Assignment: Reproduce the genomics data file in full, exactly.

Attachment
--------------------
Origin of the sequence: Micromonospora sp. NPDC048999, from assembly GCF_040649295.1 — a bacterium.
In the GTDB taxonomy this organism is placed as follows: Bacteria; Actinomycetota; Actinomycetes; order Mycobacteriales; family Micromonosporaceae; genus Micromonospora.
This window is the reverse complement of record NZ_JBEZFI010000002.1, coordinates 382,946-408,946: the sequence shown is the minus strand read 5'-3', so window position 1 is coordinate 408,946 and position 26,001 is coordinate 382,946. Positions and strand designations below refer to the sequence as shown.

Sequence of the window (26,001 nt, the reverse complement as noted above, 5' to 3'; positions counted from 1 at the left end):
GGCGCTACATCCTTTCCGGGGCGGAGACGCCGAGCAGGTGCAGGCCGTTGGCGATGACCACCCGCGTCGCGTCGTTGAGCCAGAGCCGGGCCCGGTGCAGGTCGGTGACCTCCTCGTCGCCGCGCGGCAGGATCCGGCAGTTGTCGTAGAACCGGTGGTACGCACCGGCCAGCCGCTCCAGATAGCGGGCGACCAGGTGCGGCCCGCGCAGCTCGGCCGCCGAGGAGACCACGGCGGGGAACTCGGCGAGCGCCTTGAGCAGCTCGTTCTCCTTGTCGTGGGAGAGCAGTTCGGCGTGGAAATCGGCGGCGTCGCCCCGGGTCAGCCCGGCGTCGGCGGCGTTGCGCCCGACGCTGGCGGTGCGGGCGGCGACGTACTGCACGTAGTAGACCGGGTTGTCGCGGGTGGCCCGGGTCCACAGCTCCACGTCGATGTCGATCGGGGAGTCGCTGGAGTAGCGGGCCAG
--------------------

Origin of the sequence: Micromonospora sp. NPDC048999, from assembly GCF_040649295.1 — a bacterium.
In the GTDB taxonomy this organism is placed as follows: Bacteria; Actinomycetota; Actinomycetes; order Mycobacteriales; family Micromonosporaceae; genus Micromonospora.
This window is the reverse complement of record NZ_JBEZFI010000002.1, coordinates 382,946-408,946: the sequence shown is the minus strand read 5'-3', so window position 1 is coordinate 408,946 and position 26,001 is coordinate 382,946. Positions and strand designations below refer to the sequence as shown.

Sequence of the window (26,001 nt, the reverse complement as noted above, 5' to 3'; positions counted from 1 at the left end):
GGCGCTACATCCTTTCCGGGGCGGAGACGCCGAGCAGGTGCAGGCCGTTGGCGATGACCACCCGCGTCGCGTCGTTGAGCCAGAGCCGGGCCCGGTGCAGGTCGGTGACCTCCTCGTCGCCGCGCGGCAGGATCCGGCAGTTGTCGTAGAACCGGTGGTACGCACCGGCCAGCCGCTCCAGATAGCGGGCGACCAGGTGCGGCCCGCGCAGCTCGGCCGCCGAGGAGACCACGGCGGGGAACTCGGCGAGCGCCTTGAGCAGCTCGTTCTCCTTGTCGTGGGAGAGCAGTTCGGCGTGGAAATCGGCGGCGTCGCCCCGGGTCAGCCCGGCGTCGGCGGCGTTGCGCCCGACGCTGGCGGTGCGGGCGGCGACGTACTGCACGTAGTAGACCGGGTTGTCGCGGGTGGCCCGGGTCCACAGCTCCACGTCGATGTCGATCGGGGAGTCGCTGGAGTAGCGGGCCAG